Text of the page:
Food and Chemical Toxicology’s bungled handling of Séralini publication fiasco permanently damaged biotech movement

The apology from Food and Chemical Toxicology over its handling of French scientist Gilles-Éric Séralini’s now retracted paper purportedly showing that genetically modified corn causes cancerous tumor growth in rats has led scientists to seriously question the journal’s peer review process. The study–although rejected by the scientific community–has done considerable damage to the reputation of biotechnology. It led the Russian government to ban imports of GM corn and French Prime Minister Jean-Marc Ayrault to attempt to have GM corn banned from the European Union. Alhough the paper is rife with scientific errors–according to thousands of independent scientists–the journal is only retracting the study now, claiming that this is has been done after a “time-consuming review process.” The journal’s editors apologize, saying that “The peer review process is not perfect, but it does work. The editorial board will continue to use this case as a reminder to be as diligent as possible in the peer-review process.”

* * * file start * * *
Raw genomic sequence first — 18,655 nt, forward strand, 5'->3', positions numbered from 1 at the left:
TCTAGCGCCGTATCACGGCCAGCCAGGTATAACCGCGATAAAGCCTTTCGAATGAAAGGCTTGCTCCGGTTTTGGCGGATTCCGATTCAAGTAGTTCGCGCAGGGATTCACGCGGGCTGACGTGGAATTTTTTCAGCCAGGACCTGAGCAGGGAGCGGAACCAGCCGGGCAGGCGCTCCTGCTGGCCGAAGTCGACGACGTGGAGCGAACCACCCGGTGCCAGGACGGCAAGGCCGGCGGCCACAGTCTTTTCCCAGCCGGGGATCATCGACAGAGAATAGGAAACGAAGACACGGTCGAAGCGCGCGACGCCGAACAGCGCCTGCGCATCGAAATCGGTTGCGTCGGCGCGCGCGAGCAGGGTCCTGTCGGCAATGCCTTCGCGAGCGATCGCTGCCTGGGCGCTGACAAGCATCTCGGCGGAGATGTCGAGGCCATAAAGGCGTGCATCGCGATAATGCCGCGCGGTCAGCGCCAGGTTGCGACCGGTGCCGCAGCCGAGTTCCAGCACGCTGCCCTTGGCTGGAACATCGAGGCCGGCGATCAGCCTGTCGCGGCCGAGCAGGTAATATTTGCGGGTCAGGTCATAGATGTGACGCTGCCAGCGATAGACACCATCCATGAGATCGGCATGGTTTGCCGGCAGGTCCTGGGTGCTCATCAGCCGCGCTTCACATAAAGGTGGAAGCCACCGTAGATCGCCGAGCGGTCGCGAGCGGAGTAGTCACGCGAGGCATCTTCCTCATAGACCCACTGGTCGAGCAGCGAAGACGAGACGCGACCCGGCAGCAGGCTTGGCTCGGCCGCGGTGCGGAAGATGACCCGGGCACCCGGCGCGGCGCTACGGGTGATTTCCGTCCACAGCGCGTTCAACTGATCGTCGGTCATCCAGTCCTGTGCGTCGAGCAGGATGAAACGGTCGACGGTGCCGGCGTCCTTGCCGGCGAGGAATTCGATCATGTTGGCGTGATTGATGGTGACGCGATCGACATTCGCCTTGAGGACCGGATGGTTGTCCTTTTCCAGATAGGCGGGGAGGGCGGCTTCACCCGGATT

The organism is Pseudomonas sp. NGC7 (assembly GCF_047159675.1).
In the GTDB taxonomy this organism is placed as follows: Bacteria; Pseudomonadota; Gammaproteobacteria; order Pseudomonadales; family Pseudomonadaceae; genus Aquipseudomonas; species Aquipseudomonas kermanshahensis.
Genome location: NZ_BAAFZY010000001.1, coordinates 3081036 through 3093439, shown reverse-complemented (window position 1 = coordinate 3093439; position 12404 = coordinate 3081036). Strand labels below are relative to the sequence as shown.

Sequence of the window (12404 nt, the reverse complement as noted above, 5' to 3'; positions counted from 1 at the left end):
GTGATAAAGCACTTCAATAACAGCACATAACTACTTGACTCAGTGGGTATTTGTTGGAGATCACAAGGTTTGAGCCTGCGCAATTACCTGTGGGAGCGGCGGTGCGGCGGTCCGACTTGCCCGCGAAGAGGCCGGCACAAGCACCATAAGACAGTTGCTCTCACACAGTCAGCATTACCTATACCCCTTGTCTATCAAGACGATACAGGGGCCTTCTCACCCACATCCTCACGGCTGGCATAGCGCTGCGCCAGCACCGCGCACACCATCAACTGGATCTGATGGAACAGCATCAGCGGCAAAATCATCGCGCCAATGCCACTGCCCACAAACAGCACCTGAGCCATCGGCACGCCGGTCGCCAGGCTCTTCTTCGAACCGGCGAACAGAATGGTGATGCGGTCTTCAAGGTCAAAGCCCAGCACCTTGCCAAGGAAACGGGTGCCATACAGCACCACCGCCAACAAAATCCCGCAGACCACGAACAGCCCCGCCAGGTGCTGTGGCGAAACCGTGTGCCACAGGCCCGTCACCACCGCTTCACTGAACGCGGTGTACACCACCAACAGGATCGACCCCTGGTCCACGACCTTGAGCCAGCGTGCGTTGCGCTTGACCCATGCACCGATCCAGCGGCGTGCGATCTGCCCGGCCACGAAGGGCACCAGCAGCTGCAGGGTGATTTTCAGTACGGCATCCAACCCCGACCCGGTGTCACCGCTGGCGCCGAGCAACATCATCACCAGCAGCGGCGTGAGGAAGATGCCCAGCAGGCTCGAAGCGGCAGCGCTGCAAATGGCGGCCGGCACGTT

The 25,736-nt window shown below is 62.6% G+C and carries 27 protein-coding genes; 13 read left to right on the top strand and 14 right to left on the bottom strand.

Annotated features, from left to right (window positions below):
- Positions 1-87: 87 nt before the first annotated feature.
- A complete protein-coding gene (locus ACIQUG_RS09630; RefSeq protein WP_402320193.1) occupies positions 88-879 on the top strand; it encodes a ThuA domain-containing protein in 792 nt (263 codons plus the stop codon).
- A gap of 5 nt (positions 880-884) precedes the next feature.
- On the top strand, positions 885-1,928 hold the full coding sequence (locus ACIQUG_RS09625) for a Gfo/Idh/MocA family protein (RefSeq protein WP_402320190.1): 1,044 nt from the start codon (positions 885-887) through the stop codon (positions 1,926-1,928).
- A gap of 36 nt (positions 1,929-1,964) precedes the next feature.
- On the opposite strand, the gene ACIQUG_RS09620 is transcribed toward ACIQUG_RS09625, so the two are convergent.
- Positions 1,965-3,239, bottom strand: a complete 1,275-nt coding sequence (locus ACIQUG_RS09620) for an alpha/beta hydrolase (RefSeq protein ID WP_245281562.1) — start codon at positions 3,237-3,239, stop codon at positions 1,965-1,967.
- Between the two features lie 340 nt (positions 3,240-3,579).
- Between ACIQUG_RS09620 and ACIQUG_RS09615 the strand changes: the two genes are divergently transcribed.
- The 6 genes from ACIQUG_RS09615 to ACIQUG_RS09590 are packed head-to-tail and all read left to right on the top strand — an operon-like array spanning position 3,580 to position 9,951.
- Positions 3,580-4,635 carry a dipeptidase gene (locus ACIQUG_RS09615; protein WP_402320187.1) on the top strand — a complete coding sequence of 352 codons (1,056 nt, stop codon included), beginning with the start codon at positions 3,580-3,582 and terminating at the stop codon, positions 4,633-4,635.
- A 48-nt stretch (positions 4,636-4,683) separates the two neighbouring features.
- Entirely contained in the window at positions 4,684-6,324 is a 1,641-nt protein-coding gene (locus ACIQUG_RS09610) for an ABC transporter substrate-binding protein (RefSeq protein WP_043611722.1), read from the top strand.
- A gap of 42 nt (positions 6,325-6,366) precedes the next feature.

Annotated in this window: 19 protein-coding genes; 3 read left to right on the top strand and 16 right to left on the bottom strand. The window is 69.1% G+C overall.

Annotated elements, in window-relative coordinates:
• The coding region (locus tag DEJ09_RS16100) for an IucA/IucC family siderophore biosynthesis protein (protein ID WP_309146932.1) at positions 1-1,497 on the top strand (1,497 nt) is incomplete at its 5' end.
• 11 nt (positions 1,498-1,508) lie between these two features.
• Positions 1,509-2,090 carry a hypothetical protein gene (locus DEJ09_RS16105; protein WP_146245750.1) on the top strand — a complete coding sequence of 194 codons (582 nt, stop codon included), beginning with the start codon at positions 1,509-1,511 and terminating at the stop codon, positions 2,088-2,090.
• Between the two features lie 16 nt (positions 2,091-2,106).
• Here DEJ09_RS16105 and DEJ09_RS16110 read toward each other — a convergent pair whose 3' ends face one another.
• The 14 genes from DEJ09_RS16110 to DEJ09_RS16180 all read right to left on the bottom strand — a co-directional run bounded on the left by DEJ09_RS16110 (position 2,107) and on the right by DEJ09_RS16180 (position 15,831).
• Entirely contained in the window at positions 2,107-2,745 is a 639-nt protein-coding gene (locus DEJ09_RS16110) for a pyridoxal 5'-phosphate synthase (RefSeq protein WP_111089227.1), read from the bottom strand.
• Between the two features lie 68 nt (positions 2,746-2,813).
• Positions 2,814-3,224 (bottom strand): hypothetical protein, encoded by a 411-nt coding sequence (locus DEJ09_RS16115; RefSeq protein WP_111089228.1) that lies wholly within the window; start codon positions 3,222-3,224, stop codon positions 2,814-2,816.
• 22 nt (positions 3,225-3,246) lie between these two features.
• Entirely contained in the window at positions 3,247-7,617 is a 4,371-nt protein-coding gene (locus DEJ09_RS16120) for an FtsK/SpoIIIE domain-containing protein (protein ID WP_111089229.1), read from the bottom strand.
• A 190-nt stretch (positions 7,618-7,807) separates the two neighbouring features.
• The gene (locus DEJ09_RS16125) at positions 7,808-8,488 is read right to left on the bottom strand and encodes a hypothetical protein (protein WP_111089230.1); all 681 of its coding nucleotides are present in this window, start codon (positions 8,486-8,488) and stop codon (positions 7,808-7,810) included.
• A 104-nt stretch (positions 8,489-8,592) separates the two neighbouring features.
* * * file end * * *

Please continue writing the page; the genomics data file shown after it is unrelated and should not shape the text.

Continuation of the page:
However, according to David Spiegelhalter, Winton Professor of the Public Understanding of Risk at the University of Cambridge, “It was clear from even a superficial reading that this paper was not fit for publication.” The authors concluded that cancerous tumors were more likely to grow in the rats that consumed the GM corn, but the raw data does not support this conclusion.

Because of the lack of statistical tests on the data that could differentiate random tumor growth from tumor growth related to consuming the GM corn, says Christopher Preston, a weed expert at the University of Adelaide, it seems like the authors were “trying to make the data fit their conclusion.”

Read the full, original story here: Half-hearted apology, but Séralini damage done

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